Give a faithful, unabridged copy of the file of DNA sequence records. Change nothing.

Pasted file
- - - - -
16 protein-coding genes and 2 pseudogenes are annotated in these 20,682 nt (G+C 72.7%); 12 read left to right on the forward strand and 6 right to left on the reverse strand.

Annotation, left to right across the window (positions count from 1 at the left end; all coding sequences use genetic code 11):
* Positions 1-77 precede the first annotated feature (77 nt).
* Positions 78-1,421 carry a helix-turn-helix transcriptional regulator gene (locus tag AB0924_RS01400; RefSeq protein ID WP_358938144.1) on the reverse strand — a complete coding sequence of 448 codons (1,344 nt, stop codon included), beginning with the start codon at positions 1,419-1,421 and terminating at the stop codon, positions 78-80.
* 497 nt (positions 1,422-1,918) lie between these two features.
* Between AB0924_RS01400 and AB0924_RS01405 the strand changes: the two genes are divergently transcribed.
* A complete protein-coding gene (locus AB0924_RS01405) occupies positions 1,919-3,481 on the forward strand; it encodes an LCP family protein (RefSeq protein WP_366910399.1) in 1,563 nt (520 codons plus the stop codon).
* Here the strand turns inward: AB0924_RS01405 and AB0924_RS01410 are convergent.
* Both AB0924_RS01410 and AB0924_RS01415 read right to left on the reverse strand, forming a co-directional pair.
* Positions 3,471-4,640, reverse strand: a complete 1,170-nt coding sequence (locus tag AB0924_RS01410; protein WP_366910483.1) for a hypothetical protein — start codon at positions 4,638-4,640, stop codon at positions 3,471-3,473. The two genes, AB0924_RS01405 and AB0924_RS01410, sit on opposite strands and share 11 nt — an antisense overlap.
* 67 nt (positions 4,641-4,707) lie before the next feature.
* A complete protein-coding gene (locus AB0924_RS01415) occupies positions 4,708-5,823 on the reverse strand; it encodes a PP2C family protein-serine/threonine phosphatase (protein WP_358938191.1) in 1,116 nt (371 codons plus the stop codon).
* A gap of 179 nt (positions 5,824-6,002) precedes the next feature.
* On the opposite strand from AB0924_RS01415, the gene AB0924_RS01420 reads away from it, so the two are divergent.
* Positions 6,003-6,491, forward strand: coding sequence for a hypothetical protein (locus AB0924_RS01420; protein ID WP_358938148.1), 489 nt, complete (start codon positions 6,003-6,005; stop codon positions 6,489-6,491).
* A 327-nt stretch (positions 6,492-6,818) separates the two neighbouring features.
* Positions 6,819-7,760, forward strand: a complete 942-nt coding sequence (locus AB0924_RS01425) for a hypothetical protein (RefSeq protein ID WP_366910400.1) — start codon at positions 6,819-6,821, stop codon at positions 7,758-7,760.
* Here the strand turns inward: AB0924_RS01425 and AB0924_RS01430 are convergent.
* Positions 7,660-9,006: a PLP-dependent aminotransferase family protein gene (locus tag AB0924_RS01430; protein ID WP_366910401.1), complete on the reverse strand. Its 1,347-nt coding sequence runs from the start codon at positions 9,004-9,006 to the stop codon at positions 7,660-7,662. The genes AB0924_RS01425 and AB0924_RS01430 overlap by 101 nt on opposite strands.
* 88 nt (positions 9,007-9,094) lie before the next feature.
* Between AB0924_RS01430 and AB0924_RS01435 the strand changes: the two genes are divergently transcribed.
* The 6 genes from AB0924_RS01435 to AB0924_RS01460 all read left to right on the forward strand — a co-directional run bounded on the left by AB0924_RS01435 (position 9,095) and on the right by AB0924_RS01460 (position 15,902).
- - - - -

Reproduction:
16 protein-coding genes and 2 pseudogenes are annotated in these 20,682 nt (G+C 72.7%); 12 read left to right on the forward strand and 6 right to left on the reverse strand.

Annotation, left to right across the window (positions count from 1 at the left end; all coding sequences use genetic code 11):
* Positions 1-77 precede the first annotated feature (77 nt).
* Positions 78-1,421 carry a helix-turn-helix transcriptional regulator gene (locus tag AB0924_RS01400; RefSeq protein ID WP_358938144.1) on the reverse strand — a complete coding sequence of 448 codons (1,344 nt, stop codon included), beginning with the start codon at positions 1,419-1,421 and terminating at the stop codon, positions 78-80.
* 497 nt (positions 1,422-1,918) lie between these two features.
* Between AB0924_RS01400 and AB0924_RS01405 the strand changes: the two genes are divergently transcribed.
* A complete protein-coding gene (locus AB0924_RS01405) occupies positions 1,919-3,481 on the forward strand; it encodes an LCP family protein (RefSeq protein WP_366910399.1) in 1,563 nt (520 codons plus the stop codon).
* Here the strand turns inward: AB0924_RS01405 and AB0924_RS01410 are convergent.
* Both AB0924_RS01410 and AB0924_RS01415 read right to left on the reverse strand, forming a co-directional pair.
* Positions 3,471-4,640, reverse strand: a complete 1,170-nt coding sequence (locus tag AB0924_RS01410; protein WP_366910483.1) for a hypothetical protein — start codon at positions 4,638-4,640, stop codon at positions 3,471-3,473. The two genes, AB0924_RS01405 and AB0924_RS01410, sit on opposite strands and share 11 nt — an antisense overlap.
* 67 nt (positions 4,641-4,707) lie before the next feature.
* A complete protein-coding gene (locus AB0924_RS01415) occupies positions 4,708-5,823 on the reverse strand; it encodes a PP2C family protein-serine/threonine phosphatase (protein WP_358938191.1) in 1,116 nt (371 codons plus the stop codon).
* A gap of 179 nt (positions 5,824-6,002) precedes the next feature.
* On the opposite strand from AB0924_RS01415, the gene AB0924_RS01420 reads away from it, so the two are divergent.
* Positions 6,003-6,491, forward strand: coding sequence for a hypothetical protein (locus AB0924_RS01420; protein ID WP_358938148.1), 489 nt, complete (start codon positions 6,003-6,005; stop codon positions 6,489-6,491).
* A 327-nt stretch (positions 6,492-6,818) separates the two neighbouring features.
* Positions 6,819-7,760, forward strand: a complete 942-nt coding sequence (locus AB0924_RS01425) for a hypothetical protein (RefSeq protein ID WP_366910400.1) — start codon at positions 6,819-6,821, stop codon at positions 7,758-7,760.
* Here the strand turns inward: AB0924_RS01425 and AB0924_RS01430 are convergent.
* Positions 7,660-9,006: a PLP-dependent aminotransferase family protein gene (locus tag AB0924_RS01430; protein ID WP_366910401.1), complete on the reverse strand. Its 1,347-nt coding sequence runs from the start codon at positions 9,004-9,006 to the stop codon at positions 7,660-7,662. The genes AB0924_RS01425 and AB0924_RS01430 overlap by 101 nt on opposite strands.
* 88 nt (positions 9,007-9,094) lie before the next feature.
* Between AB0924_RS01430 and AB0924_RS01435 the strand changes: the two genes are divergently transcribed.
* The 6 genes from AB0924_RS01435 to AB0924_RS01460 all read left to right on the forward strand — a co-directional run bounded on the left by AB0924_RS01435 (position 9,095) and on the right by AB0924_RS01460 (position 15,902).